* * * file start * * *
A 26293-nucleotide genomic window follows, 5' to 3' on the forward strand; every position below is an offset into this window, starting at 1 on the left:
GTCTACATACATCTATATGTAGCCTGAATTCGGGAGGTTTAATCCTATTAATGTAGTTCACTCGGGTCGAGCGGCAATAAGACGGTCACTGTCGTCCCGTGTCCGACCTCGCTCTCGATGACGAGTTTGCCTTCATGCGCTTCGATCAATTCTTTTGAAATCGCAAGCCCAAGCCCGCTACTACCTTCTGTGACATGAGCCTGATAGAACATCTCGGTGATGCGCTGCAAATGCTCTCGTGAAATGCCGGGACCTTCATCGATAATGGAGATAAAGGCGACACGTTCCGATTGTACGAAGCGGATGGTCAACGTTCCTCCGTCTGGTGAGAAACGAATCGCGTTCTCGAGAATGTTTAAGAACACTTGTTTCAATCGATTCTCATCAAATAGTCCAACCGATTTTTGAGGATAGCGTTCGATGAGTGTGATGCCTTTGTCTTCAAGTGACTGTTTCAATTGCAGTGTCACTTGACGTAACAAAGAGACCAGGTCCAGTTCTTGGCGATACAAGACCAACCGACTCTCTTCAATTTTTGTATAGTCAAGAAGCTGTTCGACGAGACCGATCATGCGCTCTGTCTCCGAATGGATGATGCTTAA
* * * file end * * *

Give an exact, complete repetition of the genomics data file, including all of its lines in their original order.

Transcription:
A 26293-nucleotide genomic window follows, 5' to 3' on the forward strand; every position below is an offset into this window, starting at 1 on the left:
GTCTACATACATCTATATGTAGCCTGAATTCGGGAGGTTTAATCCTATTAATGTAGTTCACTCGGGTCGAGCGGCAATAAGACGGTCACTGTCGTCCCGTGTCCGACCTCGCTCTCGATGACGAGTTTGCCTTCATGCGCTTCGATCAATTCTTTTGAAATCGCAAGCCCAAGCCCGCTACTACCTTCTGTGACATGAGCCTGATAGAACATCTCGGTGATGCGCTGCAAATGCTCTCGTGAAATGCCGGGACCTTCATCGATAATGGAGATAAAGGCGACACGTTCCGATTGTACGAAGCGGATGGTCAACGTTCCTCCGTCTGGTGAGAAACGAATCGCGTTCTCGAGAATGTTTAAGAACACTTGTTTCAATCGATTCTCATCAAATAGTCCAACCGATTTTTGAGGATAGCGTTCGATGAGTGTGATGCCTTTGTCTTCAAGTGACTGTTTCAATTGCAGTGTCACTTGACGTAACAAAGAGACCAGGTCCAGTTCTTGGCGATACAAGACCAACCGACTCTCTTCAATTTTTGTATAGTCAAGAAGCTGTTCGACGAGACCGATCATGCGCTCTGTCTCCGAATGGATGATGCTTAA